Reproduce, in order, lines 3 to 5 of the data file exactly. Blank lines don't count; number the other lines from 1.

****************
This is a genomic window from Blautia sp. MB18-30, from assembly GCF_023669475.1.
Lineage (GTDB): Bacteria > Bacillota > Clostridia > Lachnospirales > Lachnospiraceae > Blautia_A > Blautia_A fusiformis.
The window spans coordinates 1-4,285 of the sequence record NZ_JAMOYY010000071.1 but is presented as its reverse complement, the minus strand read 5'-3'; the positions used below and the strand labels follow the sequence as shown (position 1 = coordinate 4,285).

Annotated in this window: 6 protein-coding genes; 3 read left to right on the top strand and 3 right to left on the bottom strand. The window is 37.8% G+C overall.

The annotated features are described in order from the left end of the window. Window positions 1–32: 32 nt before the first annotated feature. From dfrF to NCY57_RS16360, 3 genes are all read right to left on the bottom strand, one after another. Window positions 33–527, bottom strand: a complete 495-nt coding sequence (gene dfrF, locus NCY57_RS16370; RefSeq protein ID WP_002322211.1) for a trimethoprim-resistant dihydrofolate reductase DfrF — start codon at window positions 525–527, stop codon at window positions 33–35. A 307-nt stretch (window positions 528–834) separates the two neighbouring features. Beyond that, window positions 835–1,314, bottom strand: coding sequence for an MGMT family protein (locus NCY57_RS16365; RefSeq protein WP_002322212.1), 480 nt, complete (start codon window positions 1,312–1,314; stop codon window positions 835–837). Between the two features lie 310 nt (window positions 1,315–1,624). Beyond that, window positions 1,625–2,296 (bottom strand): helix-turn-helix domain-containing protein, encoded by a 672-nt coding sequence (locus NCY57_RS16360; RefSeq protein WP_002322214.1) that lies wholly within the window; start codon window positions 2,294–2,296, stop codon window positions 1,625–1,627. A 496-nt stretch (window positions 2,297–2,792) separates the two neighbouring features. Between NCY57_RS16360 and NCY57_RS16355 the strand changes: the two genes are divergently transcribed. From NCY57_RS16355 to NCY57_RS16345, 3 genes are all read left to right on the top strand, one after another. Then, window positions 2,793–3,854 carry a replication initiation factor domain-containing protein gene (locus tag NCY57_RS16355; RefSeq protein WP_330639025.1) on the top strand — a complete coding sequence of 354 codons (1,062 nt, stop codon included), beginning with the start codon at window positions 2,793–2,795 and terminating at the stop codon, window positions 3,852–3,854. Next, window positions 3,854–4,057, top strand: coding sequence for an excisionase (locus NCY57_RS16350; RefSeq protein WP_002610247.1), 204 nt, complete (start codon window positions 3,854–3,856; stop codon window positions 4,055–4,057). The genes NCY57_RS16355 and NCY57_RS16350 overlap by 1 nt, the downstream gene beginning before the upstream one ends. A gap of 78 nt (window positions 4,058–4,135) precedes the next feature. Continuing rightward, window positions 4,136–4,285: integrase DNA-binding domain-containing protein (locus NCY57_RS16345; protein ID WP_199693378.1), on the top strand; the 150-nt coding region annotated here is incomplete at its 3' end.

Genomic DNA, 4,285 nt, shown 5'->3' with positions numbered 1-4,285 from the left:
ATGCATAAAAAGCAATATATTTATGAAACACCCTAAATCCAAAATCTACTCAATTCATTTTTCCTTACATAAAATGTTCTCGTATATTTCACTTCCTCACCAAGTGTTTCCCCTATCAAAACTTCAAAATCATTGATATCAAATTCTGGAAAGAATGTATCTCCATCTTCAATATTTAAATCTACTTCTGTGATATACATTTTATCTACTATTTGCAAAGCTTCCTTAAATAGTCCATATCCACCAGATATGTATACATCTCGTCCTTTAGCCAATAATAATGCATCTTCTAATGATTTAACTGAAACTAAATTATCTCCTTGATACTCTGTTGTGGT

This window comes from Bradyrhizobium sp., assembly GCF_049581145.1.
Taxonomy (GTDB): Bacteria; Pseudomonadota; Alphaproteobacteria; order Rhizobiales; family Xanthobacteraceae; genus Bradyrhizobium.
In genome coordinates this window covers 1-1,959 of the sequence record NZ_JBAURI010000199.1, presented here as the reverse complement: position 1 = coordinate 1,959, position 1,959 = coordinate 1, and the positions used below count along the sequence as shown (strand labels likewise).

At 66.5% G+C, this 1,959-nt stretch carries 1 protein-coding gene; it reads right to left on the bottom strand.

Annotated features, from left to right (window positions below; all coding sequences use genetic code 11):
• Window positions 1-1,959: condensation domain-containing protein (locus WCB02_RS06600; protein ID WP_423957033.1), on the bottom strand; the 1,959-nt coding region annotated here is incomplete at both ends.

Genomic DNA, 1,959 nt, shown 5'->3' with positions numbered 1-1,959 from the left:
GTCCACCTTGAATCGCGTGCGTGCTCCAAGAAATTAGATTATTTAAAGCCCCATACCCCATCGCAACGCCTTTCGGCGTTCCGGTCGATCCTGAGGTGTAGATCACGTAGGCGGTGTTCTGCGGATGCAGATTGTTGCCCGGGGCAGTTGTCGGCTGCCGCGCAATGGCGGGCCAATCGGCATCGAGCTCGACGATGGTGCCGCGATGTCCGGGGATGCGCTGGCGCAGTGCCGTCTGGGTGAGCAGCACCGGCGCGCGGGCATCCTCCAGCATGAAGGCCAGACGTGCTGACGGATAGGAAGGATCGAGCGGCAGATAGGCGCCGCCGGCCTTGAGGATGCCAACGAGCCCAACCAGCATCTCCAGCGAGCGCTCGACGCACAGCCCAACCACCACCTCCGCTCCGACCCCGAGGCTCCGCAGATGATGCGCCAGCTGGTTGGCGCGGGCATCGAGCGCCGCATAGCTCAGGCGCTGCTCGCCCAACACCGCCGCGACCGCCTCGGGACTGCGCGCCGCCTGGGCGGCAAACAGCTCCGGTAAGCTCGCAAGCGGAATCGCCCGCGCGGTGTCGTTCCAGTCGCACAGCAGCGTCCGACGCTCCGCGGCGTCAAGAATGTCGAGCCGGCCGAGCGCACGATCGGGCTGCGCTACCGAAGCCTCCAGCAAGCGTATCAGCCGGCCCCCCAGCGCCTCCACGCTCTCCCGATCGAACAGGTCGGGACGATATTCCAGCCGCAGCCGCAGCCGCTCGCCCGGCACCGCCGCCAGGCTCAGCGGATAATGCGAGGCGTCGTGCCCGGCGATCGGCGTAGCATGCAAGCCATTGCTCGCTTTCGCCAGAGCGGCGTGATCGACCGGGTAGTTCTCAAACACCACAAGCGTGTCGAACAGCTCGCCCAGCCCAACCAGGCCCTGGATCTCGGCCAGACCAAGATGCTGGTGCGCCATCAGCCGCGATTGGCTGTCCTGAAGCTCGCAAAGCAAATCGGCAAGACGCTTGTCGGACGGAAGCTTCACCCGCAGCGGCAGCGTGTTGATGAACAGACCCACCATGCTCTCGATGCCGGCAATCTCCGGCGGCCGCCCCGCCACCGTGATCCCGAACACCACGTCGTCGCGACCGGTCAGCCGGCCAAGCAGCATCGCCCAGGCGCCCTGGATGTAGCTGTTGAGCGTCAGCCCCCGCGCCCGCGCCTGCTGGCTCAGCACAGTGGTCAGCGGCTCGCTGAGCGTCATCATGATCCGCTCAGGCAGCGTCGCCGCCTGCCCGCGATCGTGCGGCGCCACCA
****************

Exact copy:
The window spans coordinates 1-4,285 of the sequence record NZ_JAMOYY010000071.1 but is presented as its reverse complement, the minus strand read 5'-3'; the positions used below and the strand labels follow the sequence as shown (position 1 = coordinate 4,285).

Annotated in this window: 6 protein-coding genes; 3 read left to right on the top strand and 3 right to left on the bottom strand. The window is 37.8% G+C overall.

The annotated features are described in order from the left end of the window. Window positions 1–32: 32 nt before the first annotated feature. From dfrF to NCY57_RS16360, 3 genes are all read right to left on the bottom strand, one after another. Window positions 33–527, bottom strand: a complete 495-nt coding sequence (gene dfrF, locus NCY57_RS16370; RefSeq protein ID WP_002322211.1) for a trimethoprim-resistant dihydrofolate reductase DfrF — start codon at window positions 525–527, stop codon at window positions 33–35. A 307-nt stretch (window positions 528–834) separates the two neighbouring features. Beyond that, window positions 835–1,314, bottom strand: coding sequence for an MGMT family protein (locus NCY57_RS16365; RefSeq protein WP_002322212.1), 480 nt, complete (start codon window positions 1,312–1,314; stop codon window positions 835–837). Between the two features lie 310 nt (window positions 1,315–1,624). Beyond that, window positions 1,625–2,296 (bottom strand): helix-turn-helix domain-containing protein, encoded by a 672-nt coding sequence (locus NCY57_RS16360; RefSeq protein WP_002322214.1) that lies wholly within the window; start codon window positions 2,294–2,296, stop codon window positions 1,625–1,627. A 496-nt stretch (window positions 2,297–2,792) separates the two neighbouring features. Between NCY57_RS16360 and NCY57_RS16355 the strand changes: the two genes are divergently transcribed. From NCY57_RS16355 to NCY57_RS16345, 3 genes are all read left to right on the top strand, one after another. Then, window positions 2,793–3,854 carry a replication initiation factor domain-containing protein gene (locus tag NCY57_RS16355; RefSeq protein WP_330639025.1) on the top strand — a complete coding sequence of 354 codons (1,062 nt, stop codon included), beginning with the start codon at window positions 2,793–2,795 and terminating at the stop codon, window positions 3,852–3,854. Next, window positions 3,854–4,057, top strand: coding sequence for an excisionase (locus NCY57_RS16350; RefSeq protein WP_002610247.1), 204 nt, complete (start codon window positions 3,854–3,856; stop codon window positions 4,055–4,057). The genes NCY57_RS16355 and NCY57_RS16350 overlap by 1 nt, the downstream gene beginning before the upstream one ends. A gap of 78 nt (window positions 4,058–4,135) precedes the next feature. Continuing rightward, window positions 4,136–4,285: integrase DNA-binding domain-containing protein (locus NCY57_RS16345; protein ID WP_199693378.1), on the top strand; the 150-nt coding region annotated here is incomplete at its 3' end.